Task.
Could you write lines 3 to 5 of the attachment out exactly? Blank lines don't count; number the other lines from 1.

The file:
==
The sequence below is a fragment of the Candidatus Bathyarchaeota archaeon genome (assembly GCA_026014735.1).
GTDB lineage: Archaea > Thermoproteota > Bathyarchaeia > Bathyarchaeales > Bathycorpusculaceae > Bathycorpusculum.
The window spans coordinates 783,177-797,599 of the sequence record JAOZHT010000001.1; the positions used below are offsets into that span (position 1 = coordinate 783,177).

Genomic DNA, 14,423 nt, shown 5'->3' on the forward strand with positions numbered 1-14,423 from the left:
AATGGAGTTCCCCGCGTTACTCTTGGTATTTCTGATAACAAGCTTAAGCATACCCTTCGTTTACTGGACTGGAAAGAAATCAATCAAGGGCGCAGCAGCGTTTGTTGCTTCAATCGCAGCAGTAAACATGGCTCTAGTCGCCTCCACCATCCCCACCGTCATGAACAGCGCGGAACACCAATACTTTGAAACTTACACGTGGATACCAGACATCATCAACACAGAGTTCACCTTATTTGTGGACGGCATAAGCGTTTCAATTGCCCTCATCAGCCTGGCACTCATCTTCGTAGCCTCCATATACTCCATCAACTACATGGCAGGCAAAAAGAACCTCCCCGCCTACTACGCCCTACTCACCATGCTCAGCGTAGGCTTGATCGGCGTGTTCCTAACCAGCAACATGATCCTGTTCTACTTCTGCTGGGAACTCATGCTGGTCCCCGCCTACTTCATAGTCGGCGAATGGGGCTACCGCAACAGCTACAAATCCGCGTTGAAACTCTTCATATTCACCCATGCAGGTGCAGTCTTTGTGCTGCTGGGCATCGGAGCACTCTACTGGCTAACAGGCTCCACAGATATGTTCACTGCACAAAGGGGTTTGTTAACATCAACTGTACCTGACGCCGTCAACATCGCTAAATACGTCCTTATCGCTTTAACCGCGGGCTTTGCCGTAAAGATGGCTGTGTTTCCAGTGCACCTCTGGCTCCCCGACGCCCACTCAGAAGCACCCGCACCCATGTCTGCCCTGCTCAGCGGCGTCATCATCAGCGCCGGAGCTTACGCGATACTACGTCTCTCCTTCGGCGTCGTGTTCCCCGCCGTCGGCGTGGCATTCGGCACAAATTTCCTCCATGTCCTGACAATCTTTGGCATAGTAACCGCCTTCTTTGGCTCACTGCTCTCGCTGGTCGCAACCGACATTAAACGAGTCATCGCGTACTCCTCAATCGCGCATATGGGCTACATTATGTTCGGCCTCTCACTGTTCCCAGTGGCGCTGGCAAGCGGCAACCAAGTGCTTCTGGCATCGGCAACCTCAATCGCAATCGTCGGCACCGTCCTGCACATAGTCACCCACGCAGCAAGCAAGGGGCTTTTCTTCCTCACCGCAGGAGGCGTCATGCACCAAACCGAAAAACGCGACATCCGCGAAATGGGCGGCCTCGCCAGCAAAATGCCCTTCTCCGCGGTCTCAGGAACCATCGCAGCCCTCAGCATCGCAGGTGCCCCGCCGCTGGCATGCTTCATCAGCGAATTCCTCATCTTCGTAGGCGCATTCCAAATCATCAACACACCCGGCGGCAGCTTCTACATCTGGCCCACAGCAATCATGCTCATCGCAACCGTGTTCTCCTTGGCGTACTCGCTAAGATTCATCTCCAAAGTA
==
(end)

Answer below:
The window spans coordinates 783,177-797,599 of the sequence record JAOZHT010000001.1; the positions used below are offsets into that span (position 1 = coordinate 783,177).

Genomic DNA, 14,423 nt, shown 5'->3' on the forward strand with positions numbered 1-14,423 from the left:
AATGGAGTTCCCCGCGTTACTCTTGGTATTTCTGATAACAAGCTTAAGCATACCCTTCGTTTACTGGACTGGAAAGAAATCAATCAAGGGCGCAGCAGCGTTTGTTGCTTCAATCGCAGCAGTAAACATGGCTCTAGTCGCCTCCACCATCCCCACCGTCATGAACAGCGCGGAACACCAATACTTTGAAACTTACACGTGGATACCAGACATCATCAACACAGAGTTCACCTTATTTGTGGACGGCATAAGCGTTTCAATTGCCCTCATCAGCCTGGCACTCATCTTCGTAGCCTCCATATACTCCATCAACTACATGGCAGGCAAAAAGAACCTCCCCGCCTACTACGCCCTACTCACCATGCTCAGCGTAGGCTTGATCGGCGTGTTCCTAACCAGCAACATGATCCTGTTCTACTTCTGCTGGGAACTCATGCTGGTCCCCGCCTACTTCATAGTCGGCGAATGGGGCTACCGCAACAGCTACAAATCCGCGTTGAAACTCTTCATATTCACCCATGCAGGTGCAGTCTTTGTGCTGCTGGGCATCGGAGCACTCTACTGGCTAACAGGCTCCACAGATATGTTCACTGCACAAAGGGGTTTGTTAACATCAACTGTACCTGACGCCGTCAACATCGCTAAATACGTCCTTATCGCTTTAACCGCGGGCTTTGCCGTAAAGATGGCTGTGTTTCCAGTGCACCTCTGGCTCCCCGACGCCCACTCAGAAGCACCCGCACCCATGTCTGCCCTGCTCAGCGGCGTCATCATCAGCGCCGGAGCTTACGCGATACTACGTCTCTCCTTCGGCGTCGTGTTCCCCGCCGTCGGCGTGGCATTCGGCACAAATTTCCTCCATGTCCTGACAATCTTTGGCATAGTAACCGCCTTCTTTGGCTCACTGCTCTCGCTGGTCGCAACCGACATTAAACGAGTCATCGCGTACTCCTCAATCGCGCATATGGGCTACATTATGTTCGGCCTCTCACTGTTCCCAGTGGCGCTGGCAAGCGGCAACCAAGTGCTTCTGGCATCGGCAACCTCAATCGCAATCGTCGGCACCGTCCTGCACATAGTCACCCACGCAGCAAGCAAGGGGCTTTTCTTCCTCACCGCAGGAGGCGTCATGCACCAAACCGAAAAACGCGACATCCGCGAAATGGGCGGCCTCGCCAGCAAAATGCCCTTCTCCGCGGTCTCAGGAACCATCGCAGCCCTCAGCATCGCAGGTGCCCCGCCGCTGGCATGCTTCATCAGCGAATTCCTCATCTTCGTAGGCGCATTCCAAATCATCAACACACCCGGCGGCAGCTTCTACATCTGGCCCACAGCAATCATGCTCATCGCAACCGTGTTCTCCTTGGCGTACTCGCTAAGATTCATCTCCAAAGTA